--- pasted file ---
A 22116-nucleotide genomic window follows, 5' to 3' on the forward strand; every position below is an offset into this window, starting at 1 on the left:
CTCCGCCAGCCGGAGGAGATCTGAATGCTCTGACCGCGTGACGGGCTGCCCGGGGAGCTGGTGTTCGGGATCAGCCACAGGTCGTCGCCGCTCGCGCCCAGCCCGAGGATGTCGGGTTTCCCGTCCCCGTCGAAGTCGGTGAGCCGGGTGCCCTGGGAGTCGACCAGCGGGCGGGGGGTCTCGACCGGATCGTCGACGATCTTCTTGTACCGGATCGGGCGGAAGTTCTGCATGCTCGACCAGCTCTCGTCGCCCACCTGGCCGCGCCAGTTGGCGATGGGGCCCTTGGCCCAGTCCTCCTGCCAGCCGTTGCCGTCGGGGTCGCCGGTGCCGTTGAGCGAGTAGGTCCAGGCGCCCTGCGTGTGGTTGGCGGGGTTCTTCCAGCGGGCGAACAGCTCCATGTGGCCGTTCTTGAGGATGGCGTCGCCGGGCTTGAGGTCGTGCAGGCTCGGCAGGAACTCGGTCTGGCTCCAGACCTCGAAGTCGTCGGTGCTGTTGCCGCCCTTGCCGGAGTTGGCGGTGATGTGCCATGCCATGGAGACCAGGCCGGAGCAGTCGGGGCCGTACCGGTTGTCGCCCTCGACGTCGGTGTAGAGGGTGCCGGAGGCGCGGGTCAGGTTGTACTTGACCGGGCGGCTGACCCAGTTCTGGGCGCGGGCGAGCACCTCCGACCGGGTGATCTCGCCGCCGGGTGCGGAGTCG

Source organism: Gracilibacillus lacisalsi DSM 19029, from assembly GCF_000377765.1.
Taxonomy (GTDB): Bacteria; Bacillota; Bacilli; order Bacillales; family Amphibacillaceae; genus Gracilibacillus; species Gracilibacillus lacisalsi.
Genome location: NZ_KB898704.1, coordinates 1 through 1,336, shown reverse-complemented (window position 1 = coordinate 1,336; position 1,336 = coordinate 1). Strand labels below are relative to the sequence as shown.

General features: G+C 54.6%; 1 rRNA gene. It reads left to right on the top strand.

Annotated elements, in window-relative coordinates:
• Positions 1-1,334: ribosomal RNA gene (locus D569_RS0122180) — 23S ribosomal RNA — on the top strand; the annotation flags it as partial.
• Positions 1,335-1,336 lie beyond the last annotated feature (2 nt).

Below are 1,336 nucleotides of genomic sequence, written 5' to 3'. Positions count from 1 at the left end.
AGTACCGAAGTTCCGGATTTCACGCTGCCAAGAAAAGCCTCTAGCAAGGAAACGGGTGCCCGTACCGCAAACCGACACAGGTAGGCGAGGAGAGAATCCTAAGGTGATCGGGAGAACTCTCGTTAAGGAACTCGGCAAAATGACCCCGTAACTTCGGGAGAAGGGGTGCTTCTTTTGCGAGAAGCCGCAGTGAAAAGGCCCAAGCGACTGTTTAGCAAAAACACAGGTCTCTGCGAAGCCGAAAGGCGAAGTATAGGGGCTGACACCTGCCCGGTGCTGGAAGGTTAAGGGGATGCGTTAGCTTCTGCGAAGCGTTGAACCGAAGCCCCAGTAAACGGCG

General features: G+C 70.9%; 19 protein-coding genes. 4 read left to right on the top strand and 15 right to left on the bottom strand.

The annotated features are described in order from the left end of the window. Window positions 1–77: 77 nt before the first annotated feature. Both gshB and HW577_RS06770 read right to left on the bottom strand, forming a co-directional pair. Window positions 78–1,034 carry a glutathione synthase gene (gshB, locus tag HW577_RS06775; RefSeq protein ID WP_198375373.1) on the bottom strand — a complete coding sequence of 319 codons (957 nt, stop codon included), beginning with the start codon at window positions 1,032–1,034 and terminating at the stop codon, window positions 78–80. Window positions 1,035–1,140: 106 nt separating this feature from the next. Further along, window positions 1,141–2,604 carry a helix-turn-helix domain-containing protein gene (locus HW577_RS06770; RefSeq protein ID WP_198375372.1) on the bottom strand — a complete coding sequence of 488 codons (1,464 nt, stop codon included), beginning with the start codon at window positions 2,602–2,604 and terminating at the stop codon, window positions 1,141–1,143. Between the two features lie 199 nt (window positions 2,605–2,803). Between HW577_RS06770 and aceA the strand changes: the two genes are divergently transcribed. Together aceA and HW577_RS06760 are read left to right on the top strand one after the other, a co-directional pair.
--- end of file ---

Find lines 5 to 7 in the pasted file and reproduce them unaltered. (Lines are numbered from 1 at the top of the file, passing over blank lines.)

Genome location: NZ_KB898704.1, coordinates 1 through 1,336, shown reverse-complemented (window position 1 = coordinate 1,336; position 1,336 = coordinate 1). Strand labels below are relative to the sequence as shown.

General features: G+C 54.6%; 1 rRNA gene. It reads left to right on the top strand.

Annotated elements, in window-relative coordinates: